I can’t even express the gratitude I feel to my family and friends who have done so much and reassured me that they will continue to be there. In the brutal moments when I am overtaken by the void, when the months and years stretch out in front of me endless and empty, only their faces pull me out of the isolation and fear. My appreciation for them knows no bounds.

I was talking to one of these friends about a father-child activity that Dave is not here to do. We came up with a plan to fill in for Dave. I cried to him, “But I want Dave. I want option A.” He put his arm around me and said, “Option A is not available. So let’s just kick the shit out of option B.”

Dave, to honor your memory and raise your children as they deserve to be raised, I promise to do all I can to kick the shit out of option B. And even though sheloshim has ended, I still mourn for option A. I will always mourn for option A. As Bono sang, “There is no end to grief . . . and there is no end to love.” I love you, Dave.

Thank you, Sheryl for your kindness to share your vulnerability and your wisdom with the rest of the world.

How Do Rumors Spread on Facebook?

How do rumors propagate on Facebook? And what propels them to go viral? One component seems to be whether people try to stop false rumors by linking to debunking such a rumor. From the Facebook Data Science team, their blog post and paper titled “Rumor Cascades” explains:

Tracking rumors on Facebook requires two types of information: a corpus of known rumors, and a sample of reshare cascades circulating on Facebook which can be matched to the corpus. The website has diligently documented thousands of rumors, and provides the starting point for our analysis. To match known rumors to this anonymized set of reshare cascades, we identify uploads and reshares that have been snoped — someone linked to a article in a comment. Those comments are posted by people to either warn their friends that something they posted is inaccurate or to the contrary, to validate that a rumor, though hard to believe, is in fact true.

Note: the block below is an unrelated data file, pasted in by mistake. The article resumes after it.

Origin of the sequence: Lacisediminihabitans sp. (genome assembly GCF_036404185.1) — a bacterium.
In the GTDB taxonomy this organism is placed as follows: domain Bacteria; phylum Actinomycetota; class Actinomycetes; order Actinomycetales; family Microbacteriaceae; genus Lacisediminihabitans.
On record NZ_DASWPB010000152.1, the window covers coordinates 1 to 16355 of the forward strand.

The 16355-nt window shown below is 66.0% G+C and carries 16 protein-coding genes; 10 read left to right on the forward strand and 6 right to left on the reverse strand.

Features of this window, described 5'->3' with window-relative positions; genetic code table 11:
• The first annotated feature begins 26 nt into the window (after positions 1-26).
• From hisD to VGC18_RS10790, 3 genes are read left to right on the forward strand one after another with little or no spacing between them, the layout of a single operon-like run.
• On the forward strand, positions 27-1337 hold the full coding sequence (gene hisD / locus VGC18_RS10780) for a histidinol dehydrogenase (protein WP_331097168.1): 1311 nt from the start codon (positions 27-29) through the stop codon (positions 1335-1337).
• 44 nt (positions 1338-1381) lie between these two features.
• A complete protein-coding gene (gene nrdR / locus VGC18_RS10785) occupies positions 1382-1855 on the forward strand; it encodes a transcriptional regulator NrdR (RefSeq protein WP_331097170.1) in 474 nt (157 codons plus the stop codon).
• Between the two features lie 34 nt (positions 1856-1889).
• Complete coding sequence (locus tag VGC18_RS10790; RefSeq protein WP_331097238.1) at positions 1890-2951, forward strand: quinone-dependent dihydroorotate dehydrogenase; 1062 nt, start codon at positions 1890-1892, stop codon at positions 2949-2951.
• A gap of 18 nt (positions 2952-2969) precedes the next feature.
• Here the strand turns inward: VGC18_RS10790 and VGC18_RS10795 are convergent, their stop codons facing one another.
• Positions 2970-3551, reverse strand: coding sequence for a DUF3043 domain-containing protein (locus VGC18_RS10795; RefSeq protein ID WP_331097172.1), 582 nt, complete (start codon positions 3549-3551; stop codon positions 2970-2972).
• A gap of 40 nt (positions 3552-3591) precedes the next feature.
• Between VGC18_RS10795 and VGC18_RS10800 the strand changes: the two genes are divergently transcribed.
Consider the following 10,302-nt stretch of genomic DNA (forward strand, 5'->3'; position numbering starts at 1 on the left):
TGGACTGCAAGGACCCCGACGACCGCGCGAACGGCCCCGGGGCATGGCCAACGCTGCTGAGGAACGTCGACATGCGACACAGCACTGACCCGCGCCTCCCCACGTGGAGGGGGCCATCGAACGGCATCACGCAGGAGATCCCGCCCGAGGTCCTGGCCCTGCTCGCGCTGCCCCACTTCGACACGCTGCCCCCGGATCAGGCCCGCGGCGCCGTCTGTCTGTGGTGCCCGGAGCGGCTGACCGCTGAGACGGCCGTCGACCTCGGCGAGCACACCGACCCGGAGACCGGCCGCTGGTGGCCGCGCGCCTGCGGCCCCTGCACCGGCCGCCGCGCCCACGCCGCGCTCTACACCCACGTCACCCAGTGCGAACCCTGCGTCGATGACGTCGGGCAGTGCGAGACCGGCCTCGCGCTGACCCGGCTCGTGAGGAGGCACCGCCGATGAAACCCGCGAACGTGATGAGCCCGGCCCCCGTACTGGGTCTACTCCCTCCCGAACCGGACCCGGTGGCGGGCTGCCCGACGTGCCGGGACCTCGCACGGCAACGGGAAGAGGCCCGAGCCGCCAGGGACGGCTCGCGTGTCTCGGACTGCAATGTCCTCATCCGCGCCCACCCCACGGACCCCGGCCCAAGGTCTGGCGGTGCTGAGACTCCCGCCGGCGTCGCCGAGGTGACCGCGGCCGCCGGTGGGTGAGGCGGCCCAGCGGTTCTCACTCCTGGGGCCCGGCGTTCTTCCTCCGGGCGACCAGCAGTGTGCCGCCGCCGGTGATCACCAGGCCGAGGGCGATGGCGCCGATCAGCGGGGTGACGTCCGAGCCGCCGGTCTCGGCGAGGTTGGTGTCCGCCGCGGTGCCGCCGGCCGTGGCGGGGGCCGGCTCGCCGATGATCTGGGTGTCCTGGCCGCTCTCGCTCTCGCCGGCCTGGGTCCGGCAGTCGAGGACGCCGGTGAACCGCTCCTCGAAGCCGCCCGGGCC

We gathered 250K comments, posted during July and August 2013 on 17K individual cascades, containing 62 million shares…

A summary from the abstract:

We find that receiving such a comment increases the likelihood that a reshare of a rumor will be deleted. Furthermore, large cascades are able to accumulate hundreds of Snopes comments while continuing to propagate. 

Happy 10th Birthday, Facebook

Today is the 10th anniversary of the founding of Facebook. The social network has come a long way, and in a blog post, Mark Zuckerberg reflects on its trajectory from a Harvard-only network to the worldwide use of it today:

When I reflect on the last 10 years, one question I ask myself is: why were we the ones to build this? We were just students. We had way fewer resources than big companies. If they had focused on this problem, they could have done it. 

The only answer I can think of is: we just cared more. 

While some doubted that connecting the world was actually important, we were building. While others doubted that this would be sustainable, you were forming lasting connections. 

We just cared more about connecting the world than anyone else. And we still do today.

That last sentence? I believe it was true at the time, but it’s no longer as applicable. Today, as a public corporation, the customers/users are less important that the big shareholders. The biggest evidence I see of this is the repeated pronouncements by users who say their content is viewed/shared less after Facebook tweaked its algorithms. But, if you are willing to pay a few dollars, Facebook will make sure to show your posts in your fans’ news feed. That’s a far cry from really caring about caring to connect the world, if what I have to share/say with my friends/fans literally comes at a price.


What Apps and Services Does Barack Obama Think Young People Use?

A young associate editor at The Atlantic, Robinson Meyer, reflects on how he accidentally met Barack Obama at a local cafe. The takeaway of what the young people use (apps, services) seems to be in constant flux, but based on the subtitle of the piece, it seems “that even Obama knows young people don’t use Facebook anymore”: